Oh Dennis, we left wonderful Egypt this morning after 2 weeks (& here in Jerusalem have our first free wifi YAY!). We were all smiles reading your blog as that was exactly our reactions to each of the places you commented on. Our last free day in Cairo was spent revisiting the awe inspiring Museum & esp King Tut’s rooms (sigh) and then just walking the streets in Downtown for 2 hours. We felt so safe and, as you said, so lucky to have experienced it all with such wonderful guides (Medhat & Hussein) and without the crowds. Returning to Cairo felt like coming home. Rosemary Gower
We recommenced tours to Egypt on the 15th of March 2011, 6 weeks after the start of the revolution. Since then every Bunnik Tours client that has travelled to Egypt has come back raving about the place. They’ve loved the welcome they’ve received and they loved the fact that they’ve been able to see the sights without the usual crowds. Have any of them felt in danger? No.
The main reason for this is that the revolution, elections and protests are a purely domestic issue. Tourism operates in a parallel world and rarely do the two meet – certainly none of our clients have been anywhere near the protests or rallies that accompanied the election. And none of our clients go to soccer matches – just like we don’t encourage them to go to soccer matches in Europe.
What about the new government isn’t it full of Islamists? Yes a large number of Islamist politicians were elected and will form part of the new government. Egyptians by their nature are very religious people – whether they be Muslim or Christian. But religion doesn’t automatically mean extremism. There is not a politician in Egypt that will do anything to damage an industry that 20% of the population depends on for their livelihood. This was confirmed at the recent first meeting of the tourism committee of the new parliament – they see tourism as the key to creating economic growth and remain 100% committed to tourism.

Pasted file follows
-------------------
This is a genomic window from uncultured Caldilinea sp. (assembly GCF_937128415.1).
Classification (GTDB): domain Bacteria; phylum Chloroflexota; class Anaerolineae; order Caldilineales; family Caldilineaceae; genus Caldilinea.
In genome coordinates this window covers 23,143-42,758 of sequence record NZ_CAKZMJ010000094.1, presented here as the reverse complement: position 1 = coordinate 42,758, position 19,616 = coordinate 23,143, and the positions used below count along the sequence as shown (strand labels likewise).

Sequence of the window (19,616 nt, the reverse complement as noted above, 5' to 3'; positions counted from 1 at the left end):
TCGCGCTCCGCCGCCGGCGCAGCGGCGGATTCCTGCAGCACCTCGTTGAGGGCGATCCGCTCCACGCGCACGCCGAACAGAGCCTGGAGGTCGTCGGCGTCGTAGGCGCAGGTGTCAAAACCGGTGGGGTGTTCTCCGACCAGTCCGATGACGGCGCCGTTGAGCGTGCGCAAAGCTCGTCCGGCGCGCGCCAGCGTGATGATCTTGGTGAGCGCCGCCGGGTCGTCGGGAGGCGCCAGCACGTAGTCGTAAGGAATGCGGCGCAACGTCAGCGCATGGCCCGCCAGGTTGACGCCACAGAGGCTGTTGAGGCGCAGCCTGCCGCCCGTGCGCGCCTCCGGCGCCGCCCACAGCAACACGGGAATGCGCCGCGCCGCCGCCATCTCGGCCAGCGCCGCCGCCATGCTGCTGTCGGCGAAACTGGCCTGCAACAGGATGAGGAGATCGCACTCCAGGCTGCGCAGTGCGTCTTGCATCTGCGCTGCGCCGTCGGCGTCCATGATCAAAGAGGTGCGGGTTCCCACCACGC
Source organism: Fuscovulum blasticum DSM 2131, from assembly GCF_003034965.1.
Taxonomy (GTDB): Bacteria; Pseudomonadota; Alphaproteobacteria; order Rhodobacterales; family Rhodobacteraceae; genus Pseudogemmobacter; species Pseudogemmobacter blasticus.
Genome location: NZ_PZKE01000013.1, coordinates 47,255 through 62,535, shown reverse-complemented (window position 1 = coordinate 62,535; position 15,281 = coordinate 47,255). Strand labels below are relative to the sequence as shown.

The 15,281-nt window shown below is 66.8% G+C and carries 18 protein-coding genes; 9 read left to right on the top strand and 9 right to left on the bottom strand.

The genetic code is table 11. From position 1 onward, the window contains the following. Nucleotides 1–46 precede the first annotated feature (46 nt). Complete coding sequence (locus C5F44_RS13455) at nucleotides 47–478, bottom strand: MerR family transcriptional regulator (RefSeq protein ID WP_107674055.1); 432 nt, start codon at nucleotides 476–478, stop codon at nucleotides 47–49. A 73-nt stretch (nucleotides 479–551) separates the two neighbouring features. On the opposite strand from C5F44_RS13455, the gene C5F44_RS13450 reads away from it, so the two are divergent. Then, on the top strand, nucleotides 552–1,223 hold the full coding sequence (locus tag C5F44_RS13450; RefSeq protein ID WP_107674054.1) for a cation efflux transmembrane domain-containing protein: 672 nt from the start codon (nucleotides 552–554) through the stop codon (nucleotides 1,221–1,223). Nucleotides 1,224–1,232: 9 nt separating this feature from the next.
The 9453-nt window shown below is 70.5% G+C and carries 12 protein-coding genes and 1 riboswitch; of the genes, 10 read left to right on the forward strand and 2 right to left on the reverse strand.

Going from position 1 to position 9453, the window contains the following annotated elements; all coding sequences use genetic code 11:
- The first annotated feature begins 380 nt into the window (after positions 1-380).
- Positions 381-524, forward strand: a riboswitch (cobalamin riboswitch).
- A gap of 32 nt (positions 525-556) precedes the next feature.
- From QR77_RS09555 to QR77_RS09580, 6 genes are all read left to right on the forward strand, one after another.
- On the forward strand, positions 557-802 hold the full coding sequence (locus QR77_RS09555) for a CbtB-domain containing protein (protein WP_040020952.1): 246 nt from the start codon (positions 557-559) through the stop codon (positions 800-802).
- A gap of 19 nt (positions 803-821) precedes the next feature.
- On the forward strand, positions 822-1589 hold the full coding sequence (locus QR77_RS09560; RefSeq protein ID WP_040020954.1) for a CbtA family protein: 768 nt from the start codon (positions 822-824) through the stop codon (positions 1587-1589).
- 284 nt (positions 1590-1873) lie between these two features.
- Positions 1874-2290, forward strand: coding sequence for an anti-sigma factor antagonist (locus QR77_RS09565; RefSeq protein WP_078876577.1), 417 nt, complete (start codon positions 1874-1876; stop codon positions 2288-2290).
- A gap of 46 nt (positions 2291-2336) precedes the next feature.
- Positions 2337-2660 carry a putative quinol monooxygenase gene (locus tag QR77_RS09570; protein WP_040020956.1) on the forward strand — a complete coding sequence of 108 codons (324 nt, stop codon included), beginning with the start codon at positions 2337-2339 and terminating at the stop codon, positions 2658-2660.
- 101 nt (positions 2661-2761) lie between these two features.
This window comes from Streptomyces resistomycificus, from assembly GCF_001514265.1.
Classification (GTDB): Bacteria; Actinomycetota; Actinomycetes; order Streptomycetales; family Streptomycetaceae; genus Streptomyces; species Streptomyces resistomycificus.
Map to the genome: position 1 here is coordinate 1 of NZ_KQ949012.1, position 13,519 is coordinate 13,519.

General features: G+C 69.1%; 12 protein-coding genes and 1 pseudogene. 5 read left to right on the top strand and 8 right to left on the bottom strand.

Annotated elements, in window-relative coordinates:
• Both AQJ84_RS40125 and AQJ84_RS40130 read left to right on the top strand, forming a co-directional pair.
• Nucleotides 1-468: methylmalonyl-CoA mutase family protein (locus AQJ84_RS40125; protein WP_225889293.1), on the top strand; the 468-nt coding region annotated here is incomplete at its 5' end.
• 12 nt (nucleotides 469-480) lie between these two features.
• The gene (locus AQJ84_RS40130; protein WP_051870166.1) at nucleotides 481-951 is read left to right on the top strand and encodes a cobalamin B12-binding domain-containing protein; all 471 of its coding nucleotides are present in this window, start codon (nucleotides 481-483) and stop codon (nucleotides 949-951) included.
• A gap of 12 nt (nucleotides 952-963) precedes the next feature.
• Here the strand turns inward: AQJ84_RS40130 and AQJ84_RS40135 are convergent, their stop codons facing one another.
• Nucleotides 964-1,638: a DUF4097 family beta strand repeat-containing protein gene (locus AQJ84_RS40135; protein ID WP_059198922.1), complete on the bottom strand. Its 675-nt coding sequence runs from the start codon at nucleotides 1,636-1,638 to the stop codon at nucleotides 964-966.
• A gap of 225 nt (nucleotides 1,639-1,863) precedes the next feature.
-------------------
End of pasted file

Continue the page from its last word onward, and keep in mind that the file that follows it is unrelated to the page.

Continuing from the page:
So what’s it like on the ground? In addition to Emad in Aswan I’ve been speaking to Egyptians up and down the Nile to seek their views. All are optimistic about the future and look forward to less corruption, better government and more democracy. Many are dismayed at the slowness in the recovery of tourism and can’t understand why westerners are scared to travel to Luxor, Aswan and the pyramids.
But I have also found glimmers of hope. Haggag runs a horse and carriage business in Luxor. As we rode around the old town of Luxor he told us that in the past few weeks business has started to improve. We’ve also started to notice an increase in enquiries whilst the Europeans are starting to return in numbers.
On the Nile too the ships that are operating are now seeing their occupancy reaching 60-80% where a few months ago it was 30%. This will soon encourage other boats to recommence operations.
In his office in Cairo, Amr Al Ezabi, the Chairman of the Egyptian Tourism Authority is also confident. Buoyed by the support of the new parliament Egypt is doubling its participation at the world’s largest travel trade fair – ITB in Berlin. Plans are also underway to launch new marketing campaigns in major markets – including Australia.
All this points to a very bright future. Which means only one thing – within 12 months Egypt is going to be very very busy. My advice therefore is to ignore your neighbours and your taxi driver and visit Egypt now whilst the crowds are low and you’ll have a much better Egyptian experience. People like Emad, Haggag and their families will be grateful that you’re coming.
PS I saw this advert at Cairo Aiport – I think it sums up the events in Egypt very well.